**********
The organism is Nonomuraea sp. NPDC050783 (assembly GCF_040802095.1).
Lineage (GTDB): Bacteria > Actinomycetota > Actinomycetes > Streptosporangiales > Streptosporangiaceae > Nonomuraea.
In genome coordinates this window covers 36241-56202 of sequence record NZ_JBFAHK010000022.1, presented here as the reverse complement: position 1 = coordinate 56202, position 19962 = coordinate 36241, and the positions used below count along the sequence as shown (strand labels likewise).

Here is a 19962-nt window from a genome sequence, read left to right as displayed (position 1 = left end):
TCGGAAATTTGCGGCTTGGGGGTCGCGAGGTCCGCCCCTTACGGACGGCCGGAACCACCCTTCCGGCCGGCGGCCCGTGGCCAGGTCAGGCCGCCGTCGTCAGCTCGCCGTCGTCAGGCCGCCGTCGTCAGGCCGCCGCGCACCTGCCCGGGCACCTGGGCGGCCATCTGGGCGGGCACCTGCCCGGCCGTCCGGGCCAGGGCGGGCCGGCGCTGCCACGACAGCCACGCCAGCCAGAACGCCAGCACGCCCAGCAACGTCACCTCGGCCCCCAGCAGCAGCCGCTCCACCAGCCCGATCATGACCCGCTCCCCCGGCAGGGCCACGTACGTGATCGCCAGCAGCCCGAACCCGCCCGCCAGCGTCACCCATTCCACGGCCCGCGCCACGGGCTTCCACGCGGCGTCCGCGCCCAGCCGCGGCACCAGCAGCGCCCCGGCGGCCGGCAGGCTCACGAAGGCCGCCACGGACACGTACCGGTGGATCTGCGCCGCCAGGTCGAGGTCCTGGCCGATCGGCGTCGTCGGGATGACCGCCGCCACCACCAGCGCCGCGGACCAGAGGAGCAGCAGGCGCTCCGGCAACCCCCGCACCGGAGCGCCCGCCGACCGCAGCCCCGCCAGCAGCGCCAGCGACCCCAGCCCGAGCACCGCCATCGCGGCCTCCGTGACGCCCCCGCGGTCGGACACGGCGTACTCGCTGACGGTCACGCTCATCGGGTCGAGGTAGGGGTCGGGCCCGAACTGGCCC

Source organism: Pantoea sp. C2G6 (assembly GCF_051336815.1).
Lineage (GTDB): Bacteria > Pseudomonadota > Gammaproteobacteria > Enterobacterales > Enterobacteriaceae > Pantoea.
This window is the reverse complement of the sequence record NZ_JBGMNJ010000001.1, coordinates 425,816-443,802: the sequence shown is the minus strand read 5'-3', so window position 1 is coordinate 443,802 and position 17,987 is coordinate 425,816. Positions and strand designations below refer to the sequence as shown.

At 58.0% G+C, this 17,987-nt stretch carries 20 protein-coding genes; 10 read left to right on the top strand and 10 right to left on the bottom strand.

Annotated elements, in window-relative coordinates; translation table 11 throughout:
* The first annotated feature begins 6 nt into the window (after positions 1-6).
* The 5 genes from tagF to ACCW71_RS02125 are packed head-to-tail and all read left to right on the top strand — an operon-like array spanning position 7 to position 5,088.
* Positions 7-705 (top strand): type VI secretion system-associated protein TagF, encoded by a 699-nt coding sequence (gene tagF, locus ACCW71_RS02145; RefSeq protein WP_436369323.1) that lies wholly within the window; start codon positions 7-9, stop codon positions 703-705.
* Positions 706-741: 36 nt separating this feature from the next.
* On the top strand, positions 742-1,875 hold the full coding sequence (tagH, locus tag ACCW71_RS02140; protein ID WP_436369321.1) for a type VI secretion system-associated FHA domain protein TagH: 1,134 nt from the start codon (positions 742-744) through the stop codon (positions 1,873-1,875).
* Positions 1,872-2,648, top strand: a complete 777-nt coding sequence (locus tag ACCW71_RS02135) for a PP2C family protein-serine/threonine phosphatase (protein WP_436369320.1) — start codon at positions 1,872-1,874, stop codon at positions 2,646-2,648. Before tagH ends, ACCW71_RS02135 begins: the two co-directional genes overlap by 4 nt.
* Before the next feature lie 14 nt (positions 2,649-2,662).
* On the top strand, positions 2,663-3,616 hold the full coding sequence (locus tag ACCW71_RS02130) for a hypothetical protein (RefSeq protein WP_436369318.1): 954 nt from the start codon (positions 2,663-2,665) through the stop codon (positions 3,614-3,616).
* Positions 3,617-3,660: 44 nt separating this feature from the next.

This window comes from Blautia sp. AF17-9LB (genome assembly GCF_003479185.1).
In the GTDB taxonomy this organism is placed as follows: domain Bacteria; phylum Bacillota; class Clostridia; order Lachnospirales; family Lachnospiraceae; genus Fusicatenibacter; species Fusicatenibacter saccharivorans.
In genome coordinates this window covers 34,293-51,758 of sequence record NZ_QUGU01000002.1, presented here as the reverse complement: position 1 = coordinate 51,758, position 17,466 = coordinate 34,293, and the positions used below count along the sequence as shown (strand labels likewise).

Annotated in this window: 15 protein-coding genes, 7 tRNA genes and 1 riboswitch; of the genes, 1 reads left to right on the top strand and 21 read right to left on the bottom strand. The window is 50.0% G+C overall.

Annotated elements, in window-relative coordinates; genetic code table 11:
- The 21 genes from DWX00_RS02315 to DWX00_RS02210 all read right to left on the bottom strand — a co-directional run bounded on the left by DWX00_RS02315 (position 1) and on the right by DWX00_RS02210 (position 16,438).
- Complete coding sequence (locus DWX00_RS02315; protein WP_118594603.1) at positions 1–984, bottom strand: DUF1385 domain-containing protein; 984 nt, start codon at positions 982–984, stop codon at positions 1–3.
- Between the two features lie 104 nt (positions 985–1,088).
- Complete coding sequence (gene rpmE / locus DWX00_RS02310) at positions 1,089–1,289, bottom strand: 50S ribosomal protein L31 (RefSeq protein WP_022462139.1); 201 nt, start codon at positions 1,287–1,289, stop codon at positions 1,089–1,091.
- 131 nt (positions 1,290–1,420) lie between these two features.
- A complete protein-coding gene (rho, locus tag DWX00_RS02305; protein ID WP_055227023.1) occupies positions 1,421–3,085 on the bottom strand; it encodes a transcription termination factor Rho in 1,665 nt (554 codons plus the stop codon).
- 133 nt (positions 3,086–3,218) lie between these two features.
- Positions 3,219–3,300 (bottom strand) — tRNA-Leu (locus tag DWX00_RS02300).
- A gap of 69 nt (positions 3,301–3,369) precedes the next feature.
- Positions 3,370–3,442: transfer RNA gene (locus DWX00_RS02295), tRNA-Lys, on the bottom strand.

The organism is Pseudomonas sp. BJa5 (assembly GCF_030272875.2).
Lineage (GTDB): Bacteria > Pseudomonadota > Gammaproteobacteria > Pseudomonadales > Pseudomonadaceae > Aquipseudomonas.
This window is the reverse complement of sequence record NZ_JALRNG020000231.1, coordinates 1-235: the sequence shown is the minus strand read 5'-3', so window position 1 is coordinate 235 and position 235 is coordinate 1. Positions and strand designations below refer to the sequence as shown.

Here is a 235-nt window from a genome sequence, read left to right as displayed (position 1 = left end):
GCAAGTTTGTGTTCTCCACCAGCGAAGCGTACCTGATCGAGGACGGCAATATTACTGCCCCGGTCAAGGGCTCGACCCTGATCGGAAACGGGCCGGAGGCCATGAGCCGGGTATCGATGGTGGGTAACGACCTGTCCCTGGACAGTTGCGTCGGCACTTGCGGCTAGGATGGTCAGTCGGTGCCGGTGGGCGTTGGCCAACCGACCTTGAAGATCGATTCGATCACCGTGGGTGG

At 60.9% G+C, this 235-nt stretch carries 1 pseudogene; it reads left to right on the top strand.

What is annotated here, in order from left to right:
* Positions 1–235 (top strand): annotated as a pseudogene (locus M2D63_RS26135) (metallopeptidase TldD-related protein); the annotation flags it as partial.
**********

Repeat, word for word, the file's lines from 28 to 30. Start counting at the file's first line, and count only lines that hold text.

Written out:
- Complete coding sequence (gene rpmE / locus DWX00_RS02310) at positions 1,089–1,289, bottom strand: 50S ribosomal protein L31 (RefSeq protein WP_022462139.1); 201 nt, start codon at positions 1,287–1,289, stop codon at positions 1,089–1,091.
- 131 nt (positions 1,290–1,420) lie between these two features.
- A complete protein-coding gene (rho, locus tag DWX00_RS02305; protein ID WP_055227023.1) occupies positions 1,421–3,085 on the bottom strand; it encodes a transcription termination factor Rho in 1,665 nt (554 codons plus the stop codon).